When science headlines compete, what's a parent to do?

 
 

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Two weeks ago, I wrote a post about depressed preschoolers. The New York Times ran a story in which experts say they can accurately diagnose cases of documented clinical depression in kids as young as three. This is both new (it had previously been thought that brains that young simply weren't sophisticated enough to be depressed) and frightening (one more thing to add to the worry list).

Last week, the Times wrote another story under the headline: "Child's Ordeal Shows Risks of Psychosis Drugs for Young." It focused on Kyle Warren, a now-6-year-old from Louisiana who, by the age of 18 months, was on enough anti-psychotic drugs to stock a pharmacy shelf. The gist of the piece was that in a rush to diagnose and treat behavioral issues in kids, doctors are often prescribing powerful drugs with powerful side effects.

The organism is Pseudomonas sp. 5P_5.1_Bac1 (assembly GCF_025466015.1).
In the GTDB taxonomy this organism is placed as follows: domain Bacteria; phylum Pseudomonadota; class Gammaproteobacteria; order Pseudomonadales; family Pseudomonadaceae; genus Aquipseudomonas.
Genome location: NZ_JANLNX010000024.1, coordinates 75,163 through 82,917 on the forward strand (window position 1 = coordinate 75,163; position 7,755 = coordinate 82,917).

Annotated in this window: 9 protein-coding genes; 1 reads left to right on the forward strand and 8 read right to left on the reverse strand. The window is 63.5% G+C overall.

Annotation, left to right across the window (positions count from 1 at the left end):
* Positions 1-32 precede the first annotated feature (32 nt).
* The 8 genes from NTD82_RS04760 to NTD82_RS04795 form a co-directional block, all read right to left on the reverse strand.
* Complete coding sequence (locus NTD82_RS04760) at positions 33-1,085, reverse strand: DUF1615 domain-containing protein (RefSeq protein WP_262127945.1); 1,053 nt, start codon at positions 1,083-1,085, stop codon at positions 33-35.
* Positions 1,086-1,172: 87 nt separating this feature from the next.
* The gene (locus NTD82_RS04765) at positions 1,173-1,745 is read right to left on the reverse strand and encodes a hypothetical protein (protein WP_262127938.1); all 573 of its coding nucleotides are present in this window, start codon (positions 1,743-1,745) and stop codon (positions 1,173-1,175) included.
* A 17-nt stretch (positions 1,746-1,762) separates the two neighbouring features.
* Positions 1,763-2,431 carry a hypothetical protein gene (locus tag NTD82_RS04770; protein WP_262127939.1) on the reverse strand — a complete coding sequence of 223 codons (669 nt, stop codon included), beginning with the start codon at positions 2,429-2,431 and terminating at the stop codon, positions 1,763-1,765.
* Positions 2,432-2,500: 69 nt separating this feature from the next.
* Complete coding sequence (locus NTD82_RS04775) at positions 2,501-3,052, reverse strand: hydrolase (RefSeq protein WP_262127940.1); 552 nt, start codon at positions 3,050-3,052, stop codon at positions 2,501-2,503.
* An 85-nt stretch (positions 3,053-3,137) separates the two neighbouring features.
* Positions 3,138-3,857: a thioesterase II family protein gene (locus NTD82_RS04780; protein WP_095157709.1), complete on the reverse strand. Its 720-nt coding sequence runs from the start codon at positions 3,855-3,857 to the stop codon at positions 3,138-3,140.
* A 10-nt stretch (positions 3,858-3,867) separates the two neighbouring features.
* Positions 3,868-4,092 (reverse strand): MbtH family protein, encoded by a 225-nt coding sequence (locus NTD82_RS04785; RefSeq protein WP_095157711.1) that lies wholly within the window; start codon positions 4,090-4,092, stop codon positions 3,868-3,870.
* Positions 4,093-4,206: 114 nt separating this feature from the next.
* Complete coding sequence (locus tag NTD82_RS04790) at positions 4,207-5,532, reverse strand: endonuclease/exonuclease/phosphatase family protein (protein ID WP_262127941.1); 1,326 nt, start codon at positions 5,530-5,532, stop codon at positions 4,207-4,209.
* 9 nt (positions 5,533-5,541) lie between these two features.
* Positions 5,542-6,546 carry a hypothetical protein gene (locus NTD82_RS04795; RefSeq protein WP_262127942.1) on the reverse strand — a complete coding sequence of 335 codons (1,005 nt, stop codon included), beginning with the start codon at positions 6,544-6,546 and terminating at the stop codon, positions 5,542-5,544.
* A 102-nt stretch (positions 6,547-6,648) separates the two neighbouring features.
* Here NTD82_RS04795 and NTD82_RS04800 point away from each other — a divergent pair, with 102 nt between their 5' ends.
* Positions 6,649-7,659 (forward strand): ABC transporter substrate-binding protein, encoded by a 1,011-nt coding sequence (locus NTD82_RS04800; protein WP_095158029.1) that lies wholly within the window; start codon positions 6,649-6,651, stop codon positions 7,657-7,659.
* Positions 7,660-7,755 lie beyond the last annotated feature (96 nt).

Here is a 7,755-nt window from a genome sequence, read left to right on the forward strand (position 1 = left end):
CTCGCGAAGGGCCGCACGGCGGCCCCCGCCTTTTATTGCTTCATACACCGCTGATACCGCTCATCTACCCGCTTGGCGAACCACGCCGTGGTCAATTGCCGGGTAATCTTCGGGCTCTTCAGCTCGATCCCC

Both stories were well-reported, backed up by panels of experts and data. Both were compelling, with 6-year-old Kyle rivaled by 4-year-old Kiran, who once told his mother, referring to the family's upcoming trip to Disney World, "Mickey lies. Dreams don't come true."

So what's a parent to do? Two stories, from one of the nation's most reputable news sources. One says we treat too much, to devastating results. One says we can treat more, and make a meaningful difference in the lives of kids.

There's truth in both stories, which is that when there's enough data and professional consensus among doctors to merit a diagnosis, treatment is the way to go. But sometimes I wonder whether the competing swarm of health-related headlines, delivered to a hungry audience of parents who want nothing more in the world than for their kids to be healthy, isn't just confusing.

When is news just noise?

 
 







 
 
 
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